Microsoft subsidiary GitHub surprised the coding community this week with the launch of a code-completion tool that looks to do a little more than offer function arguments in a drop down menu. GitHub Copilot is an extension for Visual Studio Code that is meant to help developers focus on the actual problem they’re trying to solve, by suggesting code lines and even full functions.
Copilot isn’t Microsoft’s first try at ML-aided coding. VS IntelliCode, which MS has been pushing since 2018, already makes use of machine learning models trained on GitHub repositories and devs’ local code to help with bespoke code recommendations, formatting, and argument completion.
For the GitHub Copilot plugin, however, the company takes things a step further by letting the “AI pair programmer” suggest everything from lines to whole functions for its human counterparts. Similar capabilities are already available via tools like Tabnine and kite. GitHub has the advantage of an already large user base to get its own service going — and the support of OpenAI.
According to OpenAI, Copilot makes use of a new AI system called OpenAI Codex to translate natural language into code. This isn’t meant to be the only capability of the contraption, though devs will have to wait until “later this summer” when Codex is released through the OpenAPI API to find out what this entails. Codex is described as a descendent of the language model GPT-3, which is exclusively licensed to Microsoft and came under fire for the cost and potential environmental impact associated with its use and creation amongst other things.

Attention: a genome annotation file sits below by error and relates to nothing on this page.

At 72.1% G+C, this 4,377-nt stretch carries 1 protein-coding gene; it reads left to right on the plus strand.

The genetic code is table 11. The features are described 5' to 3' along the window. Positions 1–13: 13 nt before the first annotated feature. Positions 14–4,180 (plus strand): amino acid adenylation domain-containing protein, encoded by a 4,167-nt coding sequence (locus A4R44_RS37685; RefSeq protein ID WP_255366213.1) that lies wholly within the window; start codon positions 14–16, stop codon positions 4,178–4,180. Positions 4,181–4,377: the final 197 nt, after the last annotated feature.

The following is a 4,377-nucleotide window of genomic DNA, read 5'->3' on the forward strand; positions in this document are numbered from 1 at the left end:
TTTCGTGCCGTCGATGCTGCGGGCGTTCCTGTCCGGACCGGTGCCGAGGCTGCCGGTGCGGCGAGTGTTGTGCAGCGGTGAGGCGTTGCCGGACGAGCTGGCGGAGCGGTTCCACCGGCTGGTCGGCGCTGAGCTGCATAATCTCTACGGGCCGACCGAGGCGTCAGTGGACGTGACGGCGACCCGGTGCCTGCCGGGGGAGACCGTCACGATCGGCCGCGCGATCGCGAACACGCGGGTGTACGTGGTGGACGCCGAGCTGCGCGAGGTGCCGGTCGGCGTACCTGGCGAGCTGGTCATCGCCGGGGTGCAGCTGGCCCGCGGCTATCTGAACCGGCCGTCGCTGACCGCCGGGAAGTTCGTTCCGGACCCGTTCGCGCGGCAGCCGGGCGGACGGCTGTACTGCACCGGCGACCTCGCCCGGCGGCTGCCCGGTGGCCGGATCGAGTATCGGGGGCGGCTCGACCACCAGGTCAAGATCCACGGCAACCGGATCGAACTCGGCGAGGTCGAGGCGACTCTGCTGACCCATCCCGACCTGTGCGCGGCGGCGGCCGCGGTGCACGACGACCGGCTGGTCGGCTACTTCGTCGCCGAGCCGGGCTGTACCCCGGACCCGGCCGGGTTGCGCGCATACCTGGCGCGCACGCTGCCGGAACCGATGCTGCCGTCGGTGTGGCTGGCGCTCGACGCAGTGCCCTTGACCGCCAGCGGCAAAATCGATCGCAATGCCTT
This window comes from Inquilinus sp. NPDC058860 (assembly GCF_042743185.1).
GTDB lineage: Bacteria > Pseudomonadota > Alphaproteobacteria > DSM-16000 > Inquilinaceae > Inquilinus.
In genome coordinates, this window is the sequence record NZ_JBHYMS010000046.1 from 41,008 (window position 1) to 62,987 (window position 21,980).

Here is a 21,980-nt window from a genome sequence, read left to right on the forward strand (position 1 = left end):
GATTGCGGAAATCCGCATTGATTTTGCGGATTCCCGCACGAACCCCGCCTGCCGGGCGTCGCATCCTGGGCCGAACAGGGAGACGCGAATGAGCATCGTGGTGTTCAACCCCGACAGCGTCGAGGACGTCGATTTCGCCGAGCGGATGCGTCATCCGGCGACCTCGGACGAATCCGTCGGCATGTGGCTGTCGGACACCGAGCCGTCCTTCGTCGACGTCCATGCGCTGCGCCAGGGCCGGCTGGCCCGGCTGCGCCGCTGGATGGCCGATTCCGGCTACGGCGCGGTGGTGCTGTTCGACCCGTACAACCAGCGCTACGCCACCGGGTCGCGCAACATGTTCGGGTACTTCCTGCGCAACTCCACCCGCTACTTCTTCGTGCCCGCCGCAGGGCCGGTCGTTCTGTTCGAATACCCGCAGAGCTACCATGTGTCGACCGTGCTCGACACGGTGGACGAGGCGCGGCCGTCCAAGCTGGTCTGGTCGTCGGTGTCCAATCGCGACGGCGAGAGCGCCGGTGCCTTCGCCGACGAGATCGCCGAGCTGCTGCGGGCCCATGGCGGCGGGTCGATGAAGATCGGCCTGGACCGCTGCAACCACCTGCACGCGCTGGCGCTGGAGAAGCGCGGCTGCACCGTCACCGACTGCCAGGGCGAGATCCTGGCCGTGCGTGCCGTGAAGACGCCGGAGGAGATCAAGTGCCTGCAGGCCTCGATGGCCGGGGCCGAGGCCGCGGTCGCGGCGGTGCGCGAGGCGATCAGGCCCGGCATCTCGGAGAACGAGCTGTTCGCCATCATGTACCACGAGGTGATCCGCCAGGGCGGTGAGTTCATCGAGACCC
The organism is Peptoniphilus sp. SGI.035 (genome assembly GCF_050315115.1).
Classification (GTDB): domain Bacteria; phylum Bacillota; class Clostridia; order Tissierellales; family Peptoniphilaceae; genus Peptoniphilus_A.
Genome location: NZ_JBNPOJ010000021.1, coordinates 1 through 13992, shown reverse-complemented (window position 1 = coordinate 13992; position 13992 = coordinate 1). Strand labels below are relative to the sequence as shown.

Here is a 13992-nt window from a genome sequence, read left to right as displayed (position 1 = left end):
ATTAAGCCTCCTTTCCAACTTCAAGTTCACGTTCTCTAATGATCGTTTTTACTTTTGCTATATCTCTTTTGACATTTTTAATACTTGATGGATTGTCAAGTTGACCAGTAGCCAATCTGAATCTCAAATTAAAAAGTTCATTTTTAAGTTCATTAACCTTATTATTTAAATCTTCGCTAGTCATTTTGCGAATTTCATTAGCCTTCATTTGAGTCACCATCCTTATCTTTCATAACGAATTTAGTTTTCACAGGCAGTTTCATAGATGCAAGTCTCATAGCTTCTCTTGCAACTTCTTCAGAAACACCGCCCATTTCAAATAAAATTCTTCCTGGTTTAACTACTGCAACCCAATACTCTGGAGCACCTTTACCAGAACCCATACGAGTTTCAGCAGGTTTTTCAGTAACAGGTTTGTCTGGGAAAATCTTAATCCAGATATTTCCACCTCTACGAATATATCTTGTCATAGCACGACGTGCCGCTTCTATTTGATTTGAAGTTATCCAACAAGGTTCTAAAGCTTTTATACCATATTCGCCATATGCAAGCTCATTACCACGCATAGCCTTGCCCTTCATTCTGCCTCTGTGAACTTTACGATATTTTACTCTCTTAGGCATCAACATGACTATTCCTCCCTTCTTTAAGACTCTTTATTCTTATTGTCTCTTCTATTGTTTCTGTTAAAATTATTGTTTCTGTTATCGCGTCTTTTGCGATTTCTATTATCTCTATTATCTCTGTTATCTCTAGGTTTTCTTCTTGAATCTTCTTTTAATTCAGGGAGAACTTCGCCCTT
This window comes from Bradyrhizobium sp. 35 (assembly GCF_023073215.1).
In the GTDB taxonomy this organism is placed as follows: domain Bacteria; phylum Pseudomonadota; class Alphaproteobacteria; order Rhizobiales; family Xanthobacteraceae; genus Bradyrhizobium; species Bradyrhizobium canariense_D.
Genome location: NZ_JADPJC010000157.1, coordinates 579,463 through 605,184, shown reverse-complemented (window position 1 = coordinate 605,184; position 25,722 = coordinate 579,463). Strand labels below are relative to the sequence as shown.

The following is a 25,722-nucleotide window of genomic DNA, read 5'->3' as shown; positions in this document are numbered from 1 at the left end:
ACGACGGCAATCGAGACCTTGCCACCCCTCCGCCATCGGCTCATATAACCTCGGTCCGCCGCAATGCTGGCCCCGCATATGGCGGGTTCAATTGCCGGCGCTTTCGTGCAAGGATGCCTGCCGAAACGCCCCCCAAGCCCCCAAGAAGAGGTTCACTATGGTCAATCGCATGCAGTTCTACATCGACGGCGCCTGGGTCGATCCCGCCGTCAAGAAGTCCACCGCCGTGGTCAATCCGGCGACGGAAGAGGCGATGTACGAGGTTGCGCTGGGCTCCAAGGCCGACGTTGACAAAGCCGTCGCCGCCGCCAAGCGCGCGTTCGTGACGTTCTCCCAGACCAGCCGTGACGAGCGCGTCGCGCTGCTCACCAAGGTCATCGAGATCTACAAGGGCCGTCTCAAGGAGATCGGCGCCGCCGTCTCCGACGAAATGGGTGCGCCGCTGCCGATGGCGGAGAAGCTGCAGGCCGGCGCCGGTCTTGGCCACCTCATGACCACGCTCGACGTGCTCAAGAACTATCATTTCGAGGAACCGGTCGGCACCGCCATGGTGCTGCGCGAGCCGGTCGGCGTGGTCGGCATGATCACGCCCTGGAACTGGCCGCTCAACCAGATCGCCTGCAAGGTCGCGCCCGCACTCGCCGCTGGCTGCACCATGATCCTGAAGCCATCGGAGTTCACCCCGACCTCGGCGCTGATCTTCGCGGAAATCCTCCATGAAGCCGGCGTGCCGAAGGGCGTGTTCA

When it comes to computational cost, Copilot — and therefore Codex — seems to follow a similar trajectory. GitHub states that the current preview phase is restricted because of the “state-of-the-art AI hardware” required for the project. Once the free preview phase is over, the company plans to build a commercial version, which should be “available as broadly as possible”.
To get to its suggestions, Copilot is trained on “a selection of English language and source code from publicly available sources, including code in public repositories on GitHub”. While some of the first feedback to the project concerned itself with the rightfulness of this approach, GitHub states that “training machine learning models on publicly available data is considered fair use across the machine learning community”. However the company also points out that this is “a new space” with lots of discussions to be had, so we’ll see how this argument holds up in the coming months.
This will be especially interesting to see, given that there is a slight chance of the tool offering suggestions that are an exact copy of some code from the training set. To make sure this doesn’t turn into a problem, GitHub is building an origin tracker to point out occurrences of verbatim code — putting the onus on the user to decide if it’s fair use or not.
Ownership of the code created with Copilot was a source of discussion on social media. GitHub assigns rights to the person writing the code, since “GitHub Copilot is a tool, like a compiler or a pen”. This also means GitHub doesn’t accept responsibility for the code written with Copilot — so it doesn’t exempt devs from testing and reviewing code.
Those curious to see what pair programming with Copilot feels like can register for the waiting list through GitHub. Developers need to be comfortable with sharing information about events in VS Code tied to their GitHub user account, as well as code snippets — agreeing to additional telemetry data being collected is a prerequisite to join the line. According to GitHub, the data is used to monitor abuse and improve the Copilot VS Code extension as well as “related GitHub products”.